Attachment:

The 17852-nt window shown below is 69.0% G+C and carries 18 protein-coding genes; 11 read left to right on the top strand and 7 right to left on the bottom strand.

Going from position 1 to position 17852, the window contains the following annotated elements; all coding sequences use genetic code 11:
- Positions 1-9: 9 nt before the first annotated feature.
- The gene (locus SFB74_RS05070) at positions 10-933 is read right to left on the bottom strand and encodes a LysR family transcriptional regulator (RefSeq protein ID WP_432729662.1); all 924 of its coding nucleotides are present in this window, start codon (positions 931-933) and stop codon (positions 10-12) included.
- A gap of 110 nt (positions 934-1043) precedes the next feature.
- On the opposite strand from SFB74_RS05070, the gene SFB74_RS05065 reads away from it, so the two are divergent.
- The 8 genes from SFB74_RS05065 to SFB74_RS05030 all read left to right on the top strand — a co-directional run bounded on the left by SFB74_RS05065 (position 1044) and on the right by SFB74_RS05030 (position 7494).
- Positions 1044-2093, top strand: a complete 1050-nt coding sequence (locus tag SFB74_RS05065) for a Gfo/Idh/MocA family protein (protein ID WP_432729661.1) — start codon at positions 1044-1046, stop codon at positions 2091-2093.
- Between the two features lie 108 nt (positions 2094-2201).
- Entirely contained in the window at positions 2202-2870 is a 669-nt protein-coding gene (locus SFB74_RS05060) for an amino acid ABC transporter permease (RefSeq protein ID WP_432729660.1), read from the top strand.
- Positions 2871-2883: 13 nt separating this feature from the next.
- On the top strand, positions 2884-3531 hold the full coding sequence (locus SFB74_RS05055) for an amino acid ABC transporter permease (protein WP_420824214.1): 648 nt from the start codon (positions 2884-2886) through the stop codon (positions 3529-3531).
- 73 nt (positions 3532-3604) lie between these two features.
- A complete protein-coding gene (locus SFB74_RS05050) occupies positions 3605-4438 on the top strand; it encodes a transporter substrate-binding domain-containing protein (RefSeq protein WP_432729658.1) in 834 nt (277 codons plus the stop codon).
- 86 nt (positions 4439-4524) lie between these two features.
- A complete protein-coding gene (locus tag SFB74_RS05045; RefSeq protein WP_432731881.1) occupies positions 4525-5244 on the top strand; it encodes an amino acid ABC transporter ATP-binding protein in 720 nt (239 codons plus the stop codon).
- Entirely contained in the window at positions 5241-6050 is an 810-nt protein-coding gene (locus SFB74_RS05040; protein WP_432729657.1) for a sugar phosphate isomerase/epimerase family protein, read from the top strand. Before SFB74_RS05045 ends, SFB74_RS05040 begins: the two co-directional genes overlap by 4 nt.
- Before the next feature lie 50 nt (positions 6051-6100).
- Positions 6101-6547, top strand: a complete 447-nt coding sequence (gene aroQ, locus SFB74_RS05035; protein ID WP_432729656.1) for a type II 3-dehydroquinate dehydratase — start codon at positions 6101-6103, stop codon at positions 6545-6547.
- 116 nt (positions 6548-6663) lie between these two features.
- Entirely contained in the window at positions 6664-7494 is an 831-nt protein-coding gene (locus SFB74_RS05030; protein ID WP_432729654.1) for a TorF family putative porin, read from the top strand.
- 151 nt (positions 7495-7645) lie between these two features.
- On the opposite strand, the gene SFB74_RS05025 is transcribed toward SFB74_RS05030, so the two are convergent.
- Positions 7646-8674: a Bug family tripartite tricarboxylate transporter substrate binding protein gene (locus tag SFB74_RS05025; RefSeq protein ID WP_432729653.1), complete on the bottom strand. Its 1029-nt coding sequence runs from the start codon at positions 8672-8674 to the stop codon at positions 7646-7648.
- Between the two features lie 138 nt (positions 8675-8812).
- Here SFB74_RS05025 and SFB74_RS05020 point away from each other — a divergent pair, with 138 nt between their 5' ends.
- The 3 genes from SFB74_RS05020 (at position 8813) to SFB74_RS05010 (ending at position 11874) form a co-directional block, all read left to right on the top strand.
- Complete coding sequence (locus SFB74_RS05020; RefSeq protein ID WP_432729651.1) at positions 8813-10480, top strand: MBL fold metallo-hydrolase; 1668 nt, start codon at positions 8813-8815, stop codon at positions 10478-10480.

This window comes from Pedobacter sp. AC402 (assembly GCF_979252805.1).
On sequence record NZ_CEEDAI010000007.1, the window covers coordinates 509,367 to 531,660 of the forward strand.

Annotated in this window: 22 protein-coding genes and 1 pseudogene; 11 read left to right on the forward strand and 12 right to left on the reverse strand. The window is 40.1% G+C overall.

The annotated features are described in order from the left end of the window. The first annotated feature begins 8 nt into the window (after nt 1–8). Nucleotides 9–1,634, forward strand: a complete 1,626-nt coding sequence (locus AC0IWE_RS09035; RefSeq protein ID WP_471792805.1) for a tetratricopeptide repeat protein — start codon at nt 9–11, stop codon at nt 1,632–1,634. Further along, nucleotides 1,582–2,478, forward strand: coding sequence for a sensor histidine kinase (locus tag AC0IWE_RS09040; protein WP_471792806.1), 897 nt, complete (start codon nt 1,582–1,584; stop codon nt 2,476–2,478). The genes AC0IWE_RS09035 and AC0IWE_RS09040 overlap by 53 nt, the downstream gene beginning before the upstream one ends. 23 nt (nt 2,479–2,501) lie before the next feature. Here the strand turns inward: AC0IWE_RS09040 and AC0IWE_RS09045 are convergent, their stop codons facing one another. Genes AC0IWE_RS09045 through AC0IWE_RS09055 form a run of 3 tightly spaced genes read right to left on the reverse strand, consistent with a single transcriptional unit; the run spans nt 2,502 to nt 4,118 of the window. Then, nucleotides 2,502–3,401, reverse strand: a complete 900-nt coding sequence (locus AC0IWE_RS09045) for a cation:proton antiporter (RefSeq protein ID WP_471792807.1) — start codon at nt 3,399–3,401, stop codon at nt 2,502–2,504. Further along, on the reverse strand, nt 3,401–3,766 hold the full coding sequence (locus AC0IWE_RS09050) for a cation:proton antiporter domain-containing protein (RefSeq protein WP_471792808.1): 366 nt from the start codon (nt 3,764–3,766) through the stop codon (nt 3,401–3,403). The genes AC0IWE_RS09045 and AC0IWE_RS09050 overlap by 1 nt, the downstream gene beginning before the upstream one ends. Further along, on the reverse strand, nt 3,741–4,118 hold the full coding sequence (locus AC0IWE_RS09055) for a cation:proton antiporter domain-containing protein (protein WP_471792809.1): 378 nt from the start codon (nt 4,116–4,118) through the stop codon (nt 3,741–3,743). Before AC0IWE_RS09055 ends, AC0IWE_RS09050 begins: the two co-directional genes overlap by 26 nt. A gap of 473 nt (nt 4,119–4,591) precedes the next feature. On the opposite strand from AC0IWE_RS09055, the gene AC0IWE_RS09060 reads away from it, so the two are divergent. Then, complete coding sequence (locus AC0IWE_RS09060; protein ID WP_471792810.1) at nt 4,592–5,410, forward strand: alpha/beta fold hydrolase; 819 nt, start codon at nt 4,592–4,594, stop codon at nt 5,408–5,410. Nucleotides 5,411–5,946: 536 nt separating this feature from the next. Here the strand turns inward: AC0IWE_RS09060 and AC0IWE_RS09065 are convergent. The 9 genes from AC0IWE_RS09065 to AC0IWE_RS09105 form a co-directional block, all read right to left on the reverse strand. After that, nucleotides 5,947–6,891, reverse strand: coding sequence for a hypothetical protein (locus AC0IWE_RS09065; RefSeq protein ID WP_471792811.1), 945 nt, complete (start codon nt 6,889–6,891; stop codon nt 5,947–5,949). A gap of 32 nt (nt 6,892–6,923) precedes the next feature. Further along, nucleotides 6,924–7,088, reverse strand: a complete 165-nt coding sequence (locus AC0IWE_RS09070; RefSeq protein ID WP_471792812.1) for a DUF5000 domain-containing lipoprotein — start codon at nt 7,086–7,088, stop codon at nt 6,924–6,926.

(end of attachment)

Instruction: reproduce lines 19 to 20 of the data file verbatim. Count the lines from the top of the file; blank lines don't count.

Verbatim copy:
- Positions 6101-6547, top strand: a complete 447-nt coding sequence (gene aroQ, locus SFB74_RS05035; protein ID WP_432729656.1) for a type II 3-dehydroquinate dehydratase — start codon at positions 6101-6103, stop codon at positions 6545-6547.
- 116 nt (positions 6548-6663) lie between these two features.